The most effective lessons I have learned on leadership are those that came about by more fully understanding who I am and what I bring to the table. By better understanding myself, I can operate out of my strengths and more effectively influence those around me. Ihave also learned humility in discovering areas where I need to improve. In counseling aspiring leaders,I have drawn upon these lessons from my personal journey:
BE AWARE OF WHAT YOU KNOW AND, MORE IMPORTANTLY, WHAT YOU DON’T KNOW. I believe that self-awareness is a significantly underrated leadership competency, perhaps because it is uncomfortable for leaders to admit their areas of weakness. However, had I not recognized an area where I was not particularly strong, my career would have taken quite a different turn.
I am a CPA with a master’s degree in accounting. Early in my career, recognizing that I was not a strong technical accountant, I gravitated to roles that allowed me to effectively call upon my accounting background but were not traditional accounting positions. This opened an entirely different set of opportunities for me to explore, in spite of the fact that “on paper” I was still an accountant.
BE AUTHENTIC—AS A PERSON AND AS A LEADER. There is a huge body of knowledge on leadership as well as role models and mentors for instruction and guidance. While these are invaluable sources of information and thought-provoking ideas, the lessons learned from them must nevertheless fit the individual. I have seen many people—particularly women—try on attributes, behaviors, and styles that don’t fit, as if attempting to wear clothes belonging to someone else. The lack of authenticity is apparent, so they are not believable, and ultimately are not as effective.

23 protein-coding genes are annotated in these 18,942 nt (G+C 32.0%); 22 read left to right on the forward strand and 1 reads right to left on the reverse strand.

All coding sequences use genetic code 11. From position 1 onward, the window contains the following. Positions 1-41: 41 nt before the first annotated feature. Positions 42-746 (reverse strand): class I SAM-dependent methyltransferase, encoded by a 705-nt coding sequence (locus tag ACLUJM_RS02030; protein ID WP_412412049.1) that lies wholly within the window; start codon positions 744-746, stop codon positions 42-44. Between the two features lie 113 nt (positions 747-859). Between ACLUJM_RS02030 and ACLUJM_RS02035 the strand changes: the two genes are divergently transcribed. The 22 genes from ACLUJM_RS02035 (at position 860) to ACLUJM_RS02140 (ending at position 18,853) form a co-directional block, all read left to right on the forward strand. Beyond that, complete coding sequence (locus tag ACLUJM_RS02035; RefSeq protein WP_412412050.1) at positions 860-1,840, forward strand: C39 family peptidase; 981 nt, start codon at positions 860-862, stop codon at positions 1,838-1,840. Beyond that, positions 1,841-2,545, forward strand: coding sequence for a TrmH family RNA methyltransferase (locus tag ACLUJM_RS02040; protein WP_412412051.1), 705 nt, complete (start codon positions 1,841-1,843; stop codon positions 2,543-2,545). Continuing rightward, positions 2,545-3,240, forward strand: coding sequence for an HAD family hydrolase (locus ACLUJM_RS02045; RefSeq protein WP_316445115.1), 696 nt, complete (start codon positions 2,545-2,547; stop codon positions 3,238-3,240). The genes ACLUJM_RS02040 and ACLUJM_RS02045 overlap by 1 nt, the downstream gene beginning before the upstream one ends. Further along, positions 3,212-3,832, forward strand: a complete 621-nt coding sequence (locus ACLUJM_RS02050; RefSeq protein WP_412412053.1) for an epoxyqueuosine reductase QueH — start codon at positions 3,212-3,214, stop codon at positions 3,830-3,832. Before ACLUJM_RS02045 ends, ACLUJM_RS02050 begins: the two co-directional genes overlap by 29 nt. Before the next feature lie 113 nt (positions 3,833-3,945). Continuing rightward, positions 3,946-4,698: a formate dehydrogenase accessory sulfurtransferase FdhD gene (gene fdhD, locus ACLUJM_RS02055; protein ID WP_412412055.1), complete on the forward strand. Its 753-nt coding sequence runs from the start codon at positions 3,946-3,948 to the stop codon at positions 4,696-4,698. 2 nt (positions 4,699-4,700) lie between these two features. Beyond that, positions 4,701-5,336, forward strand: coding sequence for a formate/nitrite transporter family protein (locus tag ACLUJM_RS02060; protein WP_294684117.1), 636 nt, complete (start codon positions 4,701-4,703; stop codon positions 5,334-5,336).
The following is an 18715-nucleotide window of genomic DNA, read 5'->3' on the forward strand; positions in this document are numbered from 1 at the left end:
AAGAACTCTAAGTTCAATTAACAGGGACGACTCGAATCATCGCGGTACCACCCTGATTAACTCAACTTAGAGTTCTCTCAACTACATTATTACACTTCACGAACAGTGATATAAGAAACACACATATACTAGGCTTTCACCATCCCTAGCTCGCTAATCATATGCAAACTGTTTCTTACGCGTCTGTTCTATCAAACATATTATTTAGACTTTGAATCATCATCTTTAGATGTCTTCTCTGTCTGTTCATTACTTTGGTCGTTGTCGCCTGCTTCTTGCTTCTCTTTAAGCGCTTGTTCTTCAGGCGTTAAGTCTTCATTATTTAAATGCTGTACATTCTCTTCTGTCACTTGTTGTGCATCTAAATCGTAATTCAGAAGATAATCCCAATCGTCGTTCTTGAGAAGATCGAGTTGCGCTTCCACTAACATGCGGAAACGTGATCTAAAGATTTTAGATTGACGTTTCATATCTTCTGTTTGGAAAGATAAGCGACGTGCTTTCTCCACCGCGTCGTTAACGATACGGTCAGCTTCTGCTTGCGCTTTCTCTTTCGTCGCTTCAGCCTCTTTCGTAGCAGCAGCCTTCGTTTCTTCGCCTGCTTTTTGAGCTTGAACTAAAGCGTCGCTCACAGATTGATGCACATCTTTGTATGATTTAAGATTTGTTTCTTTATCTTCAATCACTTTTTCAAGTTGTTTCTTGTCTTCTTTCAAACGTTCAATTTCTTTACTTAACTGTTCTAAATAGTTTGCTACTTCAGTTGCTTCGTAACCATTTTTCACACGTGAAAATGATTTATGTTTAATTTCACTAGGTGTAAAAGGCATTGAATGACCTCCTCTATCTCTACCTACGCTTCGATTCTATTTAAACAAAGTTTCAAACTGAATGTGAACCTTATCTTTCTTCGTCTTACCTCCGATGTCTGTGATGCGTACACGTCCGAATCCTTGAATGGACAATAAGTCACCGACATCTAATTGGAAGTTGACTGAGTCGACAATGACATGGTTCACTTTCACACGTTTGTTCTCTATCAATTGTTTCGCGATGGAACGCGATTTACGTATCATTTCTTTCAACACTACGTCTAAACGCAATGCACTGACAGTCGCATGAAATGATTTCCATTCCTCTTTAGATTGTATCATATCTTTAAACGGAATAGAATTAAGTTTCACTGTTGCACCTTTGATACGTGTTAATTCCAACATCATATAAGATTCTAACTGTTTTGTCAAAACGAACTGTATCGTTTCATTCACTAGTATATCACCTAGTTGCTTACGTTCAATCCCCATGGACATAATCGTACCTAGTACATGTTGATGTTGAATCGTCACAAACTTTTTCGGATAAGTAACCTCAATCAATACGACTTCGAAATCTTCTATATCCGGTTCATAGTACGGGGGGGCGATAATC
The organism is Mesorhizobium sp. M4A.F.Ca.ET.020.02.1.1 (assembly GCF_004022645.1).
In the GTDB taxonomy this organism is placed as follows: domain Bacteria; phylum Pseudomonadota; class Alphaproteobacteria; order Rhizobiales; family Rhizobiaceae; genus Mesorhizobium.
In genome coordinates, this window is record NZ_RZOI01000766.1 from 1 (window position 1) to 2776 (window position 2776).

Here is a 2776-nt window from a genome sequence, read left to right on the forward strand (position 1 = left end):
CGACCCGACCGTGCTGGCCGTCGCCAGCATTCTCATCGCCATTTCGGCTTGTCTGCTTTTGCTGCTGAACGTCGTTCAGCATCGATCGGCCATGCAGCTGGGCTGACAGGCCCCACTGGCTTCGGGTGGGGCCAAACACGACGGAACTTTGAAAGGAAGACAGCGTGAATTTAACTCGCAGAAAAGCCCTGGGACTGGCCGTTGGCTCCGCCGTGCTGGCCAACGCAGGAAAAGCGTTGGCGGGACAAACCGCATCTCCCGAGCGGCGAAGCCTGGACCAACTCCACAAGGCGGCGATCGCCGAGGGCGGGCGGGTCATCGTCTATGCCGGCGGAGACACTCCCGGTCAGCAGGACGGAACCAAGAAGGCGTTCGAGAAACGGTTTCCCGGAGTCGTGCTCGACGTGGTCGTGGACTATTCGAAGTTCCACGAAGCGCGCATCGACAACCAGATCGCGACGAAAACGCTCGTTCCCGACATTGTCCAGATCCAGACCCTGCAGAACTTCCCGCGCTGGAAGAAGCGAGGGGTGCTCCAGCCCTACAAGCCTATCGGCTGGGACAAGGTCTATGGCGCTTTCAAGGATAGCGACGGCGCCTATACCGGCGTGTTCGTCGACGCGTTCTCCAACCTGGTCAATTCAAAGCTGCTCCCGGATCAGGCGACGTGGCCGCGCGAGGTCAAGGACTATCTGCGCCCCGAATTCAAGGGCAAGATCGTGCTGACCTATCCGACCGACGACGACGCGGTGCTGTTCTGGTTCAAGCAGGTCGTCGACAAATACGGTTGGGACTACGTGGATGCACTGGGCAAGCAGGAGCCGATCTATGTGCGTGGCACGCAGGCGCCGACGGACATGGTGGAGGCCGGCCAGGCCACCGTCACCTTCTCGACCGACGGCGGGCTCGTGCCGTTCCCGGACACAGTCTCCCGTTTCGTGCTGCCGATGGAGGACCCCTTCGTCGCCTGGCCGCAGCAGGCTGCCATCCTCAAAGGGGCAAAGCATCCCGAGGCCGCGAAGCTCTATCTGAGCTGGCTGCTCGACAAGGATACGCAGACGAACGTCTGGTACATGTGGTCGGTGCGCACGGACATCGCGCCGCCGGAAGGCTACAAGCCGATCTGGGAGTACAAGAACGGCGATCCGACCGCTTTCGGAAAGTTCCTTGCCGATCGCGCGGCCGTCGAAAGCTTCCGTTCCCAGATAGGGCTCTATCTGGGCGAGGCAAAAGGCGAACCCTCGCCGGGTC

BE GENEROUS IN A NUMBER OF DIMENSIONS. Be generous with responsibility and accountability: give people the tools they need to succeed, allow them to fail, and help them learn from both. Be generous with information: explain why and how decisions are made, and encourage two-way information flow. Be generous with recognition: recognize good work and give credit to others, while accepting blame yourself—and do both publicly. Finally, be generous with yourself: allow employees to have access to you and, above all, listen actively to them.
BE CAREFUL WHAT YOU WISH FOR. Leadership is a privilege, not a right. It is a 24/7 responsibility. Simply put, once you are a leader, you are never not a leader, regardless of where you are. Leaders have multiple opportunities to influence others, directly and indirectly, in all areas of life. I hope my influence as a leader will be positive and lasting. I can think of no better legacy.